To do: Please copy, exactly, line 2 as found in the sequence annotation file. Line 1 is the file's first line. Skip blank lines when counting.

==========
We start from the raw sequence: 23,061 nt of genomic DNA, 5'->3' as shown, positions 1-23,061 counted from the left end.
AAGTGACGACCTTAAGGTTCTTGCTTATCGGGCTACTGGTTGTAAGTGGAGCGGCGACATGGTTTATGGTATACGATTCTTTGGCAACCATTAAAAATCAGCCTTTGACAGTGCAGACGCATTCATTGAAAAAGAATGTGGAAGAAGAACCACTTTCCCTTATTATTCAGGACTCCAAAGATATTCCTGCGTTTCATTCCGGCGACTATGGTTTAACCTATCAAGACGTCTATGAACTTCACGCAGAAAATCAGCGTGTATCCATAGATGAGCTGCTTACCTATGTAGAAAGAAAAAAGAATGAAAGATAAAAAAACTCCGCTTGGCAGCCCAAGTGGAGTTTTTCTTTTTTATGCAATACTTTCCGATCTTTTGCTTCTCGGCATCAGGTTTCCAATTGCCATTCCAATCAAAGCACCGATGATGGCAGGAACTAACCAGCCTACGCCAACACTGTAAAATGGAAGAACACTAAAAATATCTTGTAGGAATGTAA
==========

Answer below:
AAGTGACGACCTTAAGGTTCTTGCTTATCGGGCTACTGGTTGTAAGTGGAGCGGCGACATGGTTTATGGTATACGATTCTTTGGCAACCATTAAAAATCAGCCTTTGACAGTGCAGACGCATTCATTGAAAAAGAATGTGGAAGAAGAACCACTTTCCCTTATTATTCAGGACTCCAAAGATATTCCTGCGTTTCATTCCGGCGACTATGGTTTAACCTATCAAGACGTCTATGAACTTCACGCAGAAAATCAGCGTGTATCCATAGATGAGCTGCTTACCTATGTAGAAAGAAAAAAGAATGAAAGATAAAAAAACTCCGCTTGGCAGCCCAAGTGGAGTTTTTCTTTTTTATGCAATACTTTCCGATCTTTTGCTTCTCGGCATCAGGTTTCCAATTGCCATTCCAATCAAAGCACCGATGATGGCAGGAACTAACCAGCCTACGCCAACACTGTAAAATGGAAGAACACTAAAAATATCTTGTAGGAATGTAA